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1

Here's one very simple way to do it: package; import flixel.FlxG; import flixel.FlxSprite; class Player extends FlxSprite { public static inline var VELOCITY:Float = 4; public function new() { super(); // enforce subpixel-rendering for smoother movement pixelPerfectRender = false; } override public function ...


3

If vector (x,y) is a tangent vector of your curve, then the normal vector is simply (y,-x). So you just need to find a tangent vector, and it all depends on how exactly you define the curve. If your curve comes from a parametric representation p(t) = (x(t),y(t)) which is sufficiently continuous, then a good approximation of the tangent vector at t is, given ...


0

There are two questions here: How to assign the fewest number of checkpoints, so that every vertex is within at most T distance from some checkpoint. How to spread those checkpoints as evenly as possible. Question 1 turns out to have a linear-time solution: First, fix some root node arbitrarily. If this is a level, then some start/spawn point makes a ...


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I propose a recursive pseudo code aproach to use while creating the tree Keep track of placed check points in a listlike structure: stacked_check_point_collection here comes the recursive method: create_node(last_check_point_distance, current_node) //recursive method add current_node to tree; if last_chec_point_distance > T { /*check other ...


3

Looking at your image gives an idea of how this should work. Two points are apparent: Endpoint nodes (those with only one connected neighbour) are the least likely to have checkpoints, since they share with the fewest other nodes; endpoint nodes will in fact only contain a checkpoint iff they are isolated as a degenerate DAG, i.e. they have no neighbours ...


0

Test only (projected.W < 0), not (Z < 0 || W < 0). In some clip space formulations (cough OpenGL cough), the visible range includes positive and negative Z values, whereas W is always positive in front of the camera and negative behind.


0

An example of a suitable system for a racing game ranking system can be seen in Microsofts Forza Drivatar System. The system in question is not used for ranking, but for simulating a players driving style. However I would assume that such a system could be employed in order to rank players on their driving. This is by no means perfect, however it is one such ...


1

Given the three vectors [camera position], [camera direction] and [object position]. Compute the dot product of [camera direction] and [object position]-[camera position]. If the result is negative, the object is behind the camera. Given that I understood your code right it would be: if((PositionX - Camera.PositionX) * Camera.LookAtX + (PositionY - ...


1

How about doing it a bit differently? Start as usual and render all markers within viewport. If a marker is outside of the viewport - proceed: Get positions of the marker A Get position of the camera B (maybe slightly in front of it) Calculate 3D vector AB between these two Convert and normalize that vector into 2D screen bounds (A will be in view center ...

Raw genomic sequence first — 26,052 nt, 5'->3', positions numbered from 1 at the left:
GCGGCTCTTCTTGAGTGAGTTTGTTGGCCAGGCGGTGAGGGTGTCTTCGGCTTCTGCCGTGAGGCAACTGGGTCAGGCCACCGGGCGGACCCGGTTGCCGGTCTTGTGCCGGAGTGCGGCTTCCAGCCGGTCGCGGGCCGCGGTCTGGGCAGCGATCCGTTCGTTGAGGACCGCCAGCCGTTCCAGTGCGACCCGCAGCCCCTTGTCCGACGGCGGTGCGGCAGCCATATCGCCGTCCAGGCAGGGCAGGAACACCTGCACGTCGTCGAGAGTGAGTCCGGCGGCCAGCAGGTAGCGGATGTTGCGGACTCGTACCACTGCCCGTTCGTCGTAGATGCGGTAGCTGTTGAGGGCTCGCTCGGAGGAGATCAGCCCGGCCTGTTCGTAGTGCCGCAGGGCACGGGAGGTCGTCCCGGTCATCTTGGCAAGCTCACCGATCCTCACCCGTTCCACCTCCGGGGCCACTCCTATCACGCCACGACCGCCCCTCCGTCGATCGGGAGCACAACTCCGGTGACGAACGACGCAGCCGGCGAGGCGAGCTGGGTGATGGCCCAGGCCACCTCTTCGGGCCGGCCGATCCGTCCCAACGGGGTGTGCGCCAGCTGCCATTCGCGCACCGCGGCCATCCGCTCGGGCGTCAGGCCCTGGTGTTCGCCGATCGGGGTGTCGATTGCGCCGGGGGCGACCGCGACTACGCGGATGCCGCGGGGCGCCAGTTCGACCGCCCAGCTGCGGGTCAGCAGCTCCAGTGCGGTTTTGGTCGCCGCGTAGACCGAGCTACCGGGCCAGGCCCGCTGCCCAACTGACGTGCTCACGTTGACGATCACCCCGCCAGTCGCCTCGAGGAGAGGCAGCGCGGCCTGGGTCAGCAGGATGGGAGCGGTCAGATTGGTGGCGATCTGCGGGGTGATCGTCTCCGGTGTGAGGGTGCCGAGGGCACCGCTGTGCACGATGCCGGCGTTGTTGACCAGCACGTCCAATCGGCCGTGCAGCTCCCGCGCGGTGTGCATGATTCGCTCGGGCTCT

0

Quaternion.LookRotation(forward, up) has a nifty property: it rotates z+ exactly to forward it rotates y+ as close as possible to up (given the constraint on z+) (You might not be used to up, since it silently defaults to (0, 1, 0) if you leave this parameter out) What we want here (and this comes up pretty often) is the reverse: we want y+ controlled ...


2

oldRange = oldMax - oldMin newRange = newMax - newMin newValue = ((oldValue - oldMin) * newRange / oldRange) + newMin Hope this helps.


0

I don't understand phython but a simple but not very flexible solution is to use annidated if like this one: float ProbDensityFunction () { value = random(); if (value > .1) value = random(); else if (value > .2) value = random(); ... else if (random()>.9) ...


2

You're only getting angles in the top-right quadrant because you're taking the absolute value of dy & dx. The sign information is important for determining what quadrant atan2 should return. What I'd recommend instead is using vector normalization, rather than trigonometry. dx = touch.x - startPosFrontJoystick.x; dy = invY - startPosFrontJoystick.y; ...


0

How about a trivial power function? Take a random number in the 0 to 1 interval, raise it to the power "needed". This is easy to calculate and different selections of exponent will give you the loot-rarity you want.


2

Let's rephrase your question: Given a rotation R, and a position p, we would like the rotated point p' to lie along the Z-axis (also known as the center of the camera). For this, we can use linear algebra: Compose the rotation matrix R from your euler angles. Solve the problem Rd = [0 0 1]^T, or | 0 | d = inv(R) | 0 | | 1 | d is ...


1

Here is my gaussian distrib. in 0..1 in c# With reference Note: r is the Random class istance. private double nextGaussian(double mean,double variance ) { // http://stackoverflow.com/questions/218060/random-gaussian-variables //with mean = 0.5 and variance = 0.5 we get uniform distribution over [0..1] double u1 = r.NextDouble(); ...



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